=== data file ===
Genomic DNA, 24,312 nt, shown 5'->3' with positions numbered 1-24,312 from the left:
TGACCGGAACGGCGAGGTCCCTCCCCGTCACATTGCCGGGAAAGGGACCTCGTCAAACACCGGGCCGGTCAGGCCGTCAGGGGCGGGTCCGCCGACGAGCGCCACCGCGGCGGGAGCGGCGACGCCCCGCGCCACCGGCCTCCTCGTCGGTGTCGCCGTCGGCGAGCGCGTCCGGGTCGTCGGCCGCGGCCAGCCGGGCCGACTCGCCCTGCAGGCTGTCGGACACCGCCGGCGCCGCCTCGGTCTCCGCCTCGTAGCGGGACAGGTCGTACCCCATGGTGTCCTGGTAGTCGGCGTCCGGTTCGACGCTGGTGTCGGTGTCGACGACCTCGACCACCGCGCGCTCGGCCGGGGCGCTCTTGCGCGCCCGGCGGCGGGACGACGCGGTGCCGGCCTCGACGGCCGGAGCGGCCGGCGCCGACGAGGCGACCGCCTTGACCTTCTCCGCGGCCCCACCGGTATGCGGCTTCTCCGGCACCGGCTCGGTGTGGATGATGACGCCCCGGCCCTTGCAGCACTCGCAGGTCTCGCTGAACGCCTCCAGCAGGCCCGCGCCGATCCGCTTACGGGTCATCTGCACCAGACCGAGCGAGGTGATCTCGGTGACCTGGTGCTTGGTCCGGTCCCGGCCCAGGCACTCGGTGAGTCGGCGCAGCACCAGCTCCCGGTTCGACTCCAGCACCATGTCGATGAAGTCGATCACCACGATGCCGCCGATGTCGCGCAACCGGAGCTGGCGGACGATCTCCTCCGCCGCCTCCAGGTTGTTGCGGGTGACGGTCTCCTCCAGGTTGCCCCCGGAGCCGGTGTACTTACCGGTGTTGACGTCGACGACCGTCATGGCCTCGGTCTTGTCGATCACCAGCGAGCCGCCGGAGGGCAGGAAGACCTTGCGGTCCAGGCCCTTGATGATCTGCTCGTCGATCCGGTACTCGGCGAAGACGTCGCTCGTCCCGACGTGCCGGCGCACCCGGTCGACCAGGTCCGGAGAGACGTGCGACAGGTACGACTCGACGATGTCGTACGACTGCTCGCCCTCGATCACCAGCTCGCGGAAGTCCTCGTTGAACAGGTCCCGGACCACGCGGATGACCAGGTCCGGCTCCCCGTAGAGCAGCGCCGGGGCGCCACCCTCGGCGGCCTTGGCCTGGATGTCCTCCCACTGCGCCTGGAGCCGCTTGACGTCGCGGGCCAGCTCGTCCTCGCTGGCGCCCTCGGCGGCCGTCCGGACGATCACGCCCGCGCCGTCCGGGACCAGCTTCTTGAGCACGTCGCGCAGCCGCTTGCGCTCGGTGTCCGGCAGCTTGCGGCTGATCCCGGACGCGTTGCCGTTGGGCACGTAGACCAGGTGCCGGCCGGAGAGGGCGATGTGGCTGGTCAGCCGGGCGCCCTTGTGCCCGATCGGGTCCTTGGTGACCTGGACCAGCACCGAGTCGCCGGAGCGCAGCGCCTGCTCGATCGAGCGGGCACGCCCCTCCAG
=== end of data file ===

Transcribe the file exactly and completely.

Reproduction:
Genomic DNA, 24,312 nt, shown 5'->3' with positions numbered 1-24,312 from the left:
TGACCGGAACGGCGAGGTCCCTCCCCGTCACATTGCCGGGAAAGGGACCTCGTCAAACACCGGGCCGGTCAGGCCGTCAGGGGCGGGTCCGCCGACGAGCGCCACCGCGGCGGGAGCGGCGACGCCCCGCGCCACCGGCCTCCTCGTCGGTGTCGCCGTCGGCGAGCGCGTCCGGGTCGTCGGCCGCGGCCAGCCGGGCCGACTCGCCCTGCAGGCTGTCGGACACCGCCGGCGCCGCCTCGGTCTCCGCCTCGTAGCGGGACAGGTCGTACCCCATGGTGTCCTGGTAGTCGGCGTCCGGTTCGACGCTGGTGTCGGTGTCGACGACCTCGACCACCGCGCGCTCGGCCGGGGCGCTCTTGCGCGCCCGGCGGCGGGACGACGCGGTGCCGGCCTCGACGGCCGGAGCGGCCGGCGCCGACGAGGCGACCGCCTTGACCTTCTCCGCGGCCCCACCGGTATGCGGCTTCTCCGGCACCGGCTCGGTGTGGATGATGACGCCCCGGCCCTTGCAGCACTCGCAGGTCTCGCTGAACGCCTCCAGCAGGCCCGCGCCGATCCGCTTACGGGTCATCTGCACCAGACCGAGCGAGGTGATCTCGGTGACCTGGTGCTTGGTCCGGTCCCGGCCCAGGCACTCGGTGAGTCGGCGCAGCACCAGCTCCCGGTTCGACTCCAGCACCATGTCGATGAAGTCGATCACCACGATGCCGCCGATGTCGCGCAACCGGAGCTGGCGGACGATCTCCTCCGCCGCCTCCAGGTTGTTGCGGGTGACGGTCTCCTCCAGGTTGCCCCCGGAGCCGGTGTACTTACCGGTGTTGACGTCGACGACCGTCATGGCCTCGGTCTTGTCGATCACCAGCGAGCCGCCGGAGGGCAGGAAGACCTTGCGGTCCAGGCCCTTGATGATCTGCTCGTCGATCCGGTACTCGGCGAAGACGTCGCTCGTCCCGACGTGCCGGCGCACCCGGTCGACCAGGTCCGGAGAGACGTGCGACAGGTACGACTCGACGATGTCGTACGACTGCTCGCCCTCGATCACCAGCTCGCGGAAGTCCTCGTTGAACAGGTCCCGGACCACGCGGATGACCAGGTCCGGCTCCCCGTAGAGCAGCGCCGGGGCGCCACCCTCGGCGGCCTTGGCCTGGATGTCCTCCCACTGCGCCTGGAGCCGCTTGACGTCGCGGGCCAGCTCGTCCTCGCTGGCGCCCTCGGCGGCCGTCCGGACGATCACGCCCGCGCCGTCCGGGACCAGCTTCTTGAGCACGTCGCGCAGCCGCTTGCGCTCGGTGTCCGGCAGCTTGCGGCTGATCCCGGACGCGTTGCCGTTGGGCACGTAGACCAGGTGCCGGCCGGAGAGGGCGATGTGGCTGGTCAGCCGGGCGCCCTTGTGCCCGATCGGGTCCTTGGTGACCTGGACCAGCACCGAGTCGCCGGAGCGCAGCGCCTGCTCGATCGAGCGGGCACGCCCCTCCAG